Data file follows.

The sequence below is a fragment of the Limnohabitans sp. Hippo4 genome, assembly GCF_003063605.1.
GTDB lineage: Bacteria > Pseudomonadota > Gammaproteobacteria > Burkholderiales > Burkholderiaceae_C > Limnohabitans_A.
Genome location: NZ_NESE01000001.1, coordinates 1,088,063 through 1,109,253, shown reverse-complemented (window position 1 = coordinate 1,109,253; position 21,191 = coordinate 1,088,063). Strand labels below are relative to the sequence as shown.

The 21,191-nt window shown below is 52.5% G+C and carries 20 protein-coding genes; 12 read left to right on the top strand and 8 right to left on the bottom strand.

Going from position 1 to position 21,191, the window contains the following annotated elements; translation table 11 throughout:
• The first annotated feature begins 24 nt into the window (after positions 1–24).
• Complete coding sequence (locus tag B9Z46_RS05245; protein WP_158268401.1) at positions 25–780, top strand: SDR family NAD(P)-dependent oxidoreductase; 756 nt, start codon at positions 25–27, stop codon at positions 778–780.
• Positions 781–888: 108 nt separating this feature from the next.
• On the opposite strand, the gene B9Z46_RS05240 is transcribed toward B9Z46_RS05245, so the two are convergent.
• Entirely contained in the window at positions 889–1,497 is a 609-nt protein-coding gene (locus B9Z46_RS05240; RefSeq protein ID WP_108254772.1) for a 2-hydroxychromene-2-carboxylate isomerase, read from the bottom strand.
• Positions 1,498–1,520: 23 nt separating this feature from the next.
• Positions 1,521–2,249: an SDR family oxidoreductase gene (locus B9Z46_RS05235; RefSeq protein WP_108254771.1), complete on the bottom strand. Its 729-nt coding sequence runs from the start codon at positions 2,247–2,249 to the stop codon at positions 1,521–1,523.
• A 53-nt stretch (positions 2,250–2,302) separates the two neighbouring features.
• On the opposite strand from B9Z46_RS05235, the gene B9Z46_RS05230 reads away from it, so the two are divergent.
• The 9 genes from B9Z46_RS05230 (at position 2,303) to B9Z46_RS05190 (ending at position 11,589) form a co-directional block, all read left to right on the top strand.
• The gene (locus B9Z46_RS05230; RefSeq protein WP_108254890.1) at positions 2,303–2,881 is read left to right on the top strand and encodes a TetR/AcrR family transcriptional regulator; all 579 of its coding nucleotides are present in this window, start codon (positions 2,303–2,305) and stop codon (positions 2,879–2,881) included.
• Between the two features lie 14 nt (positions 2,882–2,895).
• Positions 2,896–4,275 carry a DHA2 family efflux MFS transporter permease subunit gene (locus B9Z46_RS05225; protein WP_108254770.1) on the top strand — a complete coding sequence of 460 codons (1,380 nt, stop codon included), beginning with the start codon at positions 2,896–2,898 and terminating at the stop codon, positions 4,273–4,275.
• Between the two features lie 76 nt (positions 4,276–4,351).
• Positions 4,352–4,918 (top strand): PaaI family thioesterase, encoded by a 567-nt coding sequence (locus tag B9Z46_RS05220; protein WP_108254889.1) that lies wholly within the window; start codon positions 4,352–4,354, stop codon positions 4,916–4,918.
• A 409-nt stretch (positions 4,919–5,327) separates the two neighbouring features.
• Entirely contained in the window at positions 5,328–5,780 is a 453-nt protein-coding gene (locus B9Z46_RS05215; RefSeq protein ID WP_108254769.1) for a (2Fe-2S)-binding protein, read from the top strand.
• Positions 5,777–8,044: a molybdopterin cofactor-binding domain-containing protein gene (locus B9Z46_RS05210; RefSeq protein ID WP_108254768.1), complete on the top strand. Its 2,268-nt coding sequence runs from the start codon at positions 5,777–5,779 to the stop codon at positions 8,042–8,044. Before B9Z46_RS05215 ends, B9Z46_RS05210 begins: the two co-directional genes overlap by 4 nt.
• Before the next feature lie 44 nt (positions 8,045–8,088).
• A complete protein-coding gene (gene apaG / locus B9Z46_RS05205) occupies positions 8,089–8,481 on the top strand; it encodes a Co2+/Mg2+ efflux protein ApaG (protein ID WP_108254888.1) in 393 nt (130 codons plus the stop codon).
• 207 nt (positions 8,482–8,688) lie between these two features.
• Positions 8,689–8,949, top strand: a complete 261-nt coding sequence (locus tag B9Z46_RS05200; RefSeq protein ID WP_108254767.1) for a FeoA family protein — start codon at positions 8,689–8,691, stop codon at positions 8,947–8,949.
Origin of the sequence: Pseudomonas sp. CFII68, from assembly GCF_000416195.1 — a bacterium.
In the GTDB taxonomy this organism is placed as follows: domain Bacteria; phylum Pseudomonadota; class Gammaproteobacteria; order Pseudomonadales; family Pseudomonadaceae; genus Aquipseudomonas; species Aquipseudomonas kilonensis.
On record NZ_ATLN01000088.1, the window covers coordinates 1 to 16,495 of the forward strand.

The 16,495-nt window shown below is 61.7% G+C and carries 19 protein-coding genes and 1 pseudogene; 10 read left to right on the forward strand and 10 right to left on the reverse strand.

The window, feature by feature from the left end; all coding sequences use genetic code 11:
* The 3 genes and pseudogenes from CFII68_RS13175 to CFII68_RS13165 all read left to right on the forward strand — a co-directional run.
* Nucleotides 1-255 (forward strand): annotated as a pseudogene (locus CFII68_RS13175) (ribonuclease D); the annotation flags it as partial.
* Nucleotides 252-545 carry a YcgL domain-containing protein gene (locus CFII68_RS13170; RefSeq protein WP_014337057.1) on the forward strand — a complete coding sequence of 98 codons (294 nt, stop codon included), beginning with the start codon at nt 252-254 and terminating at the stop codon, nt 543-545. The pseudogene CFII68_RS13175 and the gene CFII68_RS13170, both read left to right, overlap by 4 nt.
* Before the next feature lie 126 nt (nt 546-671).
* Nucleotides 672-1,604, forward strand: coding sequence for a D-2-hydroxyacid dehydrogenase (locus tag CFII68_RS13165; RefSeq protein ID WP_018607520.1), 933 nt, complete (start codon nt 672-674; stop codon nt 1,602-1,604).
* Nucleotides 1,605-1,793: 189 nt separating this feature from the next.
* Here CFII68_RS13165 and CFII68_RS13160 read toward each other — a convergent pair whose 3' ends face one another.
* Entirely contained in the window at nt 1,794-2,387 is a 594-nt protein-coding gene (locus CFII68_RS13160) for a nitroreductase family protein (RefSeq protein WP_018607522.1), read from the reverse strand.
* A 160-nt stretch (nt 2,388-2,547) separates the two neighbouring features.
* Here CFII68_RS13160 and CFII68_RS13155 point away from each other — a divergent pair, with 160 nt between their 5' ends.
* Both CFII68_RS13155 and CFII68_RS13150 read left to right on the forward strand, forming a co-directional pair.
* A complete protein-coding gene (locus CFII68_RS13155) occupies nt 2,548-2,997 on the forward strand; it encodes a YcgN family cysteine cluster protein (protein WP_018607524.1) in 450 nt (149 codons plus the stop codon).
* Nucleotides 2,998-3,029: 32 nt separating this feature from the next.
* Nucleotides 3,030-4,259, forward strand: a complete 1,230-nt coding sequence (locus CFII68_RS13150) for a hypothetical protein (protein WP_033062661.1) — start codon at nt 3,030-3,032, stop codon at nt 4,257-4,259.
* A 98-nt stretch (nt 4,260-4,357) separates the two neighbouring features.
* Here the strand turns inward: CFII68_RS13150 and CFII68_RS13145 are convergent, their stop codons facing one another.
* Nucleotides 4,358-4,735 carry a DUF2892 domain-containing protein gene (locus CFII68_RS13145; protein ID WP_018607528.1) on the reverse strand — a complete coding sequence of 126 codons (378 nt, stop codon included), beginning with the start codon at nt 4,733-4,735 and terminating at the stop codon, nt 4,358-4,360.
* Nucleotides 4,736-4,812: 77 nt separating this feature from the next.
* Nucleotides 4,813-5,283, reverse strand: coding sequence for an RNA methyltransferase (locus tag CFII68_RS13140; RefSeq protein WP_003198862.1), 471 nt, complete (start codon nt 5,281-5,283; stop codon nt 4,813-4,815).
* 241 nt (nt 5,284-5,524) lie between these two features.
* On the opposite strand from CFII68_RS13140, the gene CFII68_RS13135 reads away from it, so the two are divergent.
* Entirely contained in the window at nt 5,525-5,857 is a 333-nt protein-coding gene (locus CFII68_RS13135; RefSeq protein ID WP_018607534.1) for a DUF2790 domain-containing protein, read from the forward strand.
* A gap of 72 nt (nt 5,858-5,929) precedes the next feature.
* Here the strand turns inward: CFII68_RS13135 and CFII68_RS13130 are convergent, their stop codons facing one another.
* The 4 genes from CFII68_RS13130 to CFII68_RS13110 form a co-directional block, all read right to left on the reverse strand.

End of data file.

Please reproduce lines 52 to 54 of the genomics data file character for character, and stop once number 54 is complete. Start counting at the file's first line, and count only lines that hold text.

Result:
* 241 nt (nt 5,284-5,524) lie between these two features.
* On the opposite strand from CFII68_RS13140, the gene CFII68_RS13135 reads away from it, so the two are divergent.
* Entirely contained in the window at nt 5,525-5,857 is a 333-nt protein-coding gene (locus CFII68_RS13135; RefSeq protein ID WP_018607534.1) for a DUF2790 domain-containing protein, read from the forward strand.